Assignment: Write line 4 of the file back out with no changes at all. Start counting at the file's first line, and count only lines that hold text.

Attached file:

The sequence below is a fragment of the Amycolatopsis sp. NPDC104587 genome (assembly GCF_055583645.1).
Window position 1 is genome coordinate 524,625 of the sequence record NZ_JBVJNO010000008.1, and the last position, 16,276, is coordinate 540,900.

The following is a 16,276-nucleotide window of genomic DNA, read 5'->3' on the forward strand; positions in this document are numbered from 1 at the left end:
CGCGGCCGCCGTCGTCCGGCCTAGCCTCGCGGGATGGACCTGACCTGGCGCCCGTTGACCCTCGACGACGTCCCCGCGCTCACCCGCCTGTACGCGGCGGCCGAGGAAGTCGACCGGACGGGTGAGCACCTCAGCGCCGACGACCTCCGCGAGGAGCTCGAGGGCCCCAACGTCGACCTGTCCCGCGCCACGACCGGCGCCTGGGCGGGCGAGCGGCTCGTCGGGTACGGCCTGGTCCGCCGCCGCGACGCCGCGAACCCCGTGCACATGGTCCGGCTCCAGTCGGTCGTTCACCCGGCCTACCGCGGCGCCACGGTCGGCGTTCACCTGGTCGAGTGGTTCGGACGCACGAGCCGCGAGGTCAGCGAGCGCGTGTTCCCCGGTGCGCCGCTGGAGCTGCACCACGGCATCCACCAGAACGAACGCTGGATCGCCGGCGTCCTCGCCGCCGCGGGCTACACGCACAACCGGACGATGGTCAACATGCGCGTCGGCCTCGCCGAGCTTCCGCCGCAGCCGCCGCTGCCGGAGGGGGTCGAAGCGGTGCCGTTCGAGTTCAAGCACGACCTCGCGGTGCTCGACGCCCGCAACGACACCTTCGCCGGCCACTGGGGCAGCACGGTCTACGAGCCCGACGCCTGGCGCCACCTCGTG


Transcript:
CGCGGCCGCCGTCGTCCGGCCTAGCCTCGCGGGATGGACCTGACCTGGCGCCCGTTGACCCTCGACGACGTCCCCGCGCTCACCCGCCTGTACGCGGCGGCCGAGGAAGTCGACCGGACGGGTGAGCACCTCAGCGCCGACGACCTCCGCGAGGAGCTCGAGGGCCCCAACGTCGACCTGTCCCGCGCCACGACCGGCGCCTGGGCGGGCGAGCGGCTCGTCGGGTACGGCCTGGTCCGCCGCCGCGACGCCGCGAACCCCGTGCACATGGTCCGGCTCCAGTCGGTCGTTCACCCGGCCTACCGCGGCGCCACGGTCGGCGTTCACCTGGTCGAGTGGTTCGGACGCACGAGCCGCGAGGTCAGCGAGCGCGTGTTCCCCGGTGCGCCGCTGGAGCTGCACCACGGCATCCACCAGAACGAACGCTGGATCGCCGGCGTCCTCGCCGCCGCGGGCTACACGCACAACCGGACGATGGTCAACATGCGCGTCGGCCTCGCCGAGCTTCCGCCGCAGCCGCCGCTGCCGGAGGGGGTCGAAGCGGTGCCGTTCGAGTTCAAGCACGACCTCGCGGTGCTCGACGCCCGCAACGACACCTTCGCCGGCCACTGGGGCAGCACGGTCTACGAGCCCGACGCCTGGCGCCACCTCGTG